8 Sep 2020

When it comes to isolation, it's create or hate

Global Chief Creative Officer, Greg Quinton, examines how the recent months of isolation were endured, enlivened and enriched due to the human need to create. 

Photo: Nastya SunnyTarova, Ilya Gridnev; Johannes Vermeer, Girl With A Pearl Earring, c. 1665/Mauritshuis Collection, The Hague Mauritshuis.NL 

The pandemic has obviously been devastating for so many, and lockdown however, has been a unique moment in time. 

Personal experiences will be the subject of anthropological studies for years to come. For many, it seems, creativity became the mental saviour, but has a lack of it turned others to hate? 

I should explain. Anthropology is not my area, and I'm not an academic. But I am fascinated by that most amazing of human organs - the brain - specifically, the right-hand side of it; that little creative bit that makes all the difference. "Creativity is essentially responsible for all of human progress" writes Teresa M. Amabile, Director of Research at Harvard Business School. Humans have an 'inbuilt creative drive' meaning that we can imagine something, and then make it real. 

But how can we imagine if we are denied our usual cultural stimulants (galleries/theatre/live music/dance etc)? Over the lockdown months we turned elsewhere to keep busy: to the homes we usually spend so little time in; to organising; to decorating; to getting fit with Joe; to the books that have been ignored since purchase; to guiltily relaxing; to re-engaging with our loved ones; to the screens of every size; to social media; to the lifeline to the outside world; to the web. 

These things have been discussed endlessly, the emotional rollercoaster less so. Fear, insecurity, nest-building, introspective planning, new routines, smaller life circles, drinking, fun, clapping, guilt. The novelty quickly turned to new levels of boredom. The dictionary defines monotony as 'the lack of variety and interest; tedious repetition and routine. E.g. "You can become resigned to the monotony of captivity"'. Yep.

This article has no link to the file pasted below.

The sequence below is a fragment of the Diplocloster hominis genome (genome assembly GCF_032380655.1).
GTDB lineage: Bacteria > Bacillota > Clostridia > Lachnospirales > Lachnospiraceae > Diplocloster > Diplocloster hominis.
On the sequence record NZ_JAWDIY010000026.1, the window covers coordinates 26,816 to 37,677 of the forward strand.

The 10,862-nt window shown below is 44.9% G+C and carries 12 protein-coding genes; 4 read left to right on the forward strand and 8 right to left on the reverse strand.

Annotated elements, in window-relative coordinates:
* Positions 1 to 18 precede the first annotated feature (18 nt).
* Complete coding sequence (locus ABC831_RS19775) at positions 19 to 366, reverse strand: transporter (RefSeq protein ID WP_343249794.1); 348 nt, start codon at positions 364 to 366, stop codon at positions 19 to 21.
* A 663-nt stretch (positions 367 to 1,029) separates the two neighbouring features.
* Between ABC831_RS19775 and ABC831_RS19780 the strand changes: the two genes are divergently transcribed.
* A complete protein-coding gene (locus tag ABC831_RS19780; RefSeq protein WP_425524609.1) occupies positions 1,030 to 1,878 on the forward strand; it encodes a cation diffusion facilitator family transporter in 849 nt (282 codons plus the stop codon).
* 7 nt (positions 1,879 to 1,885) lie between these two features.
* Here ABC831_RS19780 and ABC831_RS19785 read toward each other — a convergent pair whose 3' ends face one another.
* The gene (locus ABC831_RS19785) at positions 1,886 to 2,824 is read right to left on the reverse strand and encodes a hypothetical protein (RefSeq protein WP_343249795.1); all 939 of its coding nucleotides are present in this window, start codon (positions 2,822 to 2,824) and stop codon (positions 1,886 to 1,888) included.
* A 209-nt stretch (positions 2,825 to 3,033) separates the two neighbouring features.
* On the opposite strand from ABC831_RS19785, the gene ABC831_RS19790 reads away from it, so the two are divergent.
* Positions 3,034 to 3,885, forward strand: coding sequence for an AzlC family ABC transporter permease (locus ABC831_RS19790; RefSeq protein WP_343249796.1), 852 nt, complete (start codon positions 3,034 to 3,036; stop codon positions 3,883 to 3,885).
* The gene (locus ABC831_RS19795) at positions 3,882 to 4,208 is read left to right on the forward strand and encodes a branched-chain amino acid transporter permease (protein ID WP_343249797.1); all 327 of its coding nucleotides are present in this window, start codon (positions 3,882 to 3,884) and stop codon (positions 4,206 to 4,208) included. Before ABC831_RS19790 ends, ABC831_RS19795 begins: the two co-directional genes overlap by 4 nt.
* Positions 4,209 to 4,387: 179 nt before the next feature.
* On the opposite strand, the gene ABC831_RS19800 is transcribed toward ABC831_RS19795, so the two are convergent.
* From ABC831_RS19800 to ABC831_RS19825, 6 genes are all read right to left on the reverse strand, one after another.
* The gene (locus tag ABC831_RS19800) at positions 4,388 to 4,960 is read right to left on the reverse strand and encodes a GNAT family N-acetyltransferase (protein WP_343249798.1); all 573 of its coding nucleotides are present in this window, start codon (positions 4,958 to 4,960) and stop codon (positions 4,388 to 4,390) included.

Boiling point

The context of an endless Groundhog Day put a sharp focus on the newsfeeds. Cultural inequalities, unevenly distributed resources and poor, confusing and ineffective leadership was heating the water, but on May the 25th the pressure valve was released and the steam of anger exploded with the murder of George Floyd. 

The emotion spilled over to the streets with thousands defying government restrictions and risking their own lives to collectively broadcast the message through whatever creative means possible; placards, prose, poetry, song, projections and street art. Artists from around the world showed solidarity with BLM, and the raw emotion of the protest movement was captured on camera by Misan Harriman, becoming the first black photographer to shoot the cover for Vogue. In June, anger at leadership was expressed collectively and creatively by TikTokers who claimed part credit for the idea of registering for seats at Trump's Tulsa rally, but then not attending, thereby ensuring thousands of empty seats. 


Photo: Misan Harriman

By using individual and collective means of creativity we find ways to channel frustration, to release emotions and, in this case, communicate the urgent need for change. It reminds me of UK Prison charity Fine Cell Work, who recognised the need to channel prisoners' energy and pent up frustration into something creative and useful by teaching inmates high-quality needlework; "The fine skill focuses the mind, boosts their self-worth, instils self-discipline, fosters hope, it also has a spiritual quality."